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Wednesday, March 21, 2007

Gadgets, Games and Gizmos: You Go Girl

Over at Learning Visions, Cammy Bean posted an entry titled Games for Girls… there she discusses the fact that it seems that girls aren’t really gamers. I encounter that thought a great deal when I talk to groups about the gamers and how they like to learn.

So much so that I carefully researched and wrote a piece about female gamers for my upcoming book Gadgets, Games and Gizmos for Learning that specifically addresses that issue. Here is an excerpt:

Unfortunately, female involvement in video games tends to go unnoticed—even among themselves. As Kirsten Kearney, a video game industry journalist puts it, “I started off playing Pong 25 years ago, then I had a GameBoy and played SuperMario. There are plenty of girls who did this but when you ask if they are gamers they say no," Nikki Douglas, founder of, a site dedicated to girl gamers adds, “We know that women do play games…we have played hundreds upon hundreds of [video] games.”

While not being as visible as their male counterparts, females are no strangers to the video game world. Seventy percent of the players of the social interaction game, The Sims, are women under 25. The computer game that held the number one position in the Children’s PC chart from May 2004 until July 2006 was designed specifically for girls age six to eleven. In that popular game, Princess Fashion Boutique, a player chooses her favorite fairytale princess and dresses the princess in a variety of outfits mixing and matching colors and textures until everything is just right.

A game that has been a hit with older females is Nintendo’s Nintendogs. This game allows players to “pick out a puppy, name it and then watch it interact with other dogs." Forty-two percent of Nintendogs purchasers are women, with over 700,000 copies of the game sold over the first two months in Japan. When the game hit the United States, it sold 250,000 copies the first week and sold out of two major computer game store chains within a month.

Increasingly, females are playing first person shooter games as well. In fact, there are several female-only game tournaments started by women for women. Web sites such as,,and have sprung up to eliminate the stereotype of girls not playing video games.

Females are active participants in video games; they are learning the same traits, concepts and behaviors as their male counterparts when it comes to the influence of video games. While females tend to gravitate toward different types of games, the lessons learned; problem-solving, the benefits of exploration, the advantages of multiple attempts are all the same. When discussing the traits of gamers, the traits cut across genders because young girls play video games and are growing up in a culture influenced by those games.
So, we as designers of educational or training games for learning need to remember that females like video games as much as males, they just tend to like different game play and different content. When designing instructional games, we need to keep this in mind and overcome the large mis-perception about females and video games.__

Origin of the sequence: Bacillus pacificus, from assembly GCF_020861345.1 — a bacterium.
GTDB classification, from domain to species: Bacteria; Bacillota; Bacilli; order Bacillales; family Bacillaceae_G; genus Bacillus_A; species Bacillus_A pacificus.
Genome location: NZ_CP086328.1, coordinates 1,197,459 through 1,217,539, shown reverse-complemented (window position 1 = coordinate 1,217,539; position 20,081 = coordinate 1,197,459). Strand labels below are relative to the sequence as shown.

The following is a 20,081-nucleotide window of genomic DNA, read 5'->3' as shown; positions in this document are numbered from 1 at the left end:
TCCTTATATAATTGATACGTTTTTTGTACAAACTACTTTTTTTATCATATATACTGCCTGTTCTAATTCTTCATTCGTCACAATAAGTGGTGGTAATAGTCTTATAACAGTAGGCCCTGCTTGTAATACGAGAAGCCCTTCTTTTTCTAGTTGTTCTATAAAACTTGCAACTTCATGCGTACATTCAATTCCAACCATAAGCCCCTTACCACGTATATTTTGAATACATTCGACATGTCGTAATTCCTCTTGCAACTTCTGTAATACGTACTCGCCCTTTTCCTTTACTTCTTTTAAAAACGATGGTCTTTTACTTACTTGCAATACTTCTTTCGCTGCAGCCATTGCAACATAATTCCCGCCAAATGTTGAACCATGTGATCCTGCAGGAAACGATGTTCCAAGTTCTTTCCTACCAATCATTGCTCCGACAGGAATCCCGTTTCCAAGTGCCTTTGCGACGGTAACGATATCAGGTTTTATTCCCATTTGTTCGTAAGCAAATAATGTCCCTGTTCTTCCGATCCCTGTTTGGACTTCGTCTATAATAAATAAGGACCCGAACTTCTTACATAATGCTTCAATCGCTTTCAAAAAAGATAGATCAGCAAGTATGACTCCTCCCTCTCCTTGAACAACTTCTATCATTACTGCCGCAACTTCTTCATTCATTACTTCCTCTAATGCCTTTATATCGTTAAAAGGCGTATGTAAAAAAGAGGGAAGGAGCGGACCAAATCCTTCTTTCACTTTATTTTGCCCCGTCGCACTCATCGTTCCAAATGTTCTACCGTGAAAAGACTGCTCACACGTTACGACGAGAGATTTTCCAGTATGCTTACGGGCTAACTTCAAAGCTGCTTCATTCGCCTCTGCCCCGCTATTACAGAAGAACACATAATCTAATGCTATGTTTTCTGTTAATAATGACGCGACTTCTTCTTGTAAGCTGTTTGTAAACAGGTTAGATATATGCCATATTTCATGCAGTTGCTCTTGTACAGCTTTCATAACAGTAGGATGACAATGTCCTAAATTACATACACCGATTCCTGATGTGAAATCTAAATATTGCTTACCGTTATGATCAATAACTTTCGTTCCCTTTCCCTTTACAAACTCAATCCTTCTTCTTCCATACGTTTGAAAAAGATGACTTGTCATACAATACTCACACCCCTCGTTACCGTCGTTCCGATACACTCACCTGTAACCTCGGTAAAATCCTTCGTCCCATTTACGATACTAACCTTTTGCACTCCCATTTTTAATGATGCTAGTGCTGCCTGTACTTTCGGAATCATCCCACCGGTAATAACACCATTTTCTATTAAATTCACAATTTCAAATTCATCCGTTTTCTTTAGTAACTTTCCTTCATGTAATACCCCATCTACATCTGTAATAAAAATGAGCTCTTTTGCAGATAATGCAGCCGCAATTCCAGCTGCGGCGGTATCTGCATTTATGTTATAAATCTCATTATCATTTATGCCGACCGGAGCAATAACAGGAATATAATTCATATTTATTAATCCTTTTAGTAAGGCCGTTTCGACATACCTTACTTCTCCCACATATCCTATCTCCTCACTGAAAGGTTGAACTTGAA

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Cammy Bean said...


Thanks for putting some focus on this topic! Being a "gamer" -- to me -- does seem to be a more male-oriented label. I've always seen computer gaming as a guy thing -- and I take note of the fact that it's mostly the men in the e-Learning industry that are talking about games and ILS.

But Princess Fairy Boutique? Yikes, that goes against all my PC feminist education. Talk about stereotyping (and yet already I see my two-year old daughter gravitating towards pink dolls and ponies).

I might just be slightly behind the generational curve here.

I especially appreciate your comment about girl gamers: "they just tend to like different game play and different content."

E-Learning Game Designers take note!

Karl Kapp said...


Thanks for your comments and for your post on the topic. The younger generation male and female are going to be quite the digital natives and are going to turn e-learning upside down. I only have two boys but know from my nieces that they are as tech-savvy, if not more, than the boys, did you see the post about 2 year olds and cell phones?

You might consider getting one for your daughter.

Cammy Bean said...


Not sure about that cell phone. My kids are native enough at 2 and 4!

Some of my musings on this gender difference probably have more to do with the current employee demographic than the up-and-coming generation of learners. From the corporate training perspective, we also need to keep our current learners in mind. And in thinking about learning design (and games as a component of that) how gender may need to be a factor...Balancing all those needs and styles...Not wanting to alienate the current group of learners by designing something so next gen.

Of course, I also have my eye to the future...

Karl Kapp said...


Good point, we can't ignore our current boomers in the workforce and focus all the training on the gamers. What we really need is to provide multiple channels so all the learners can access information in a manner that is comfortable and efficient for them.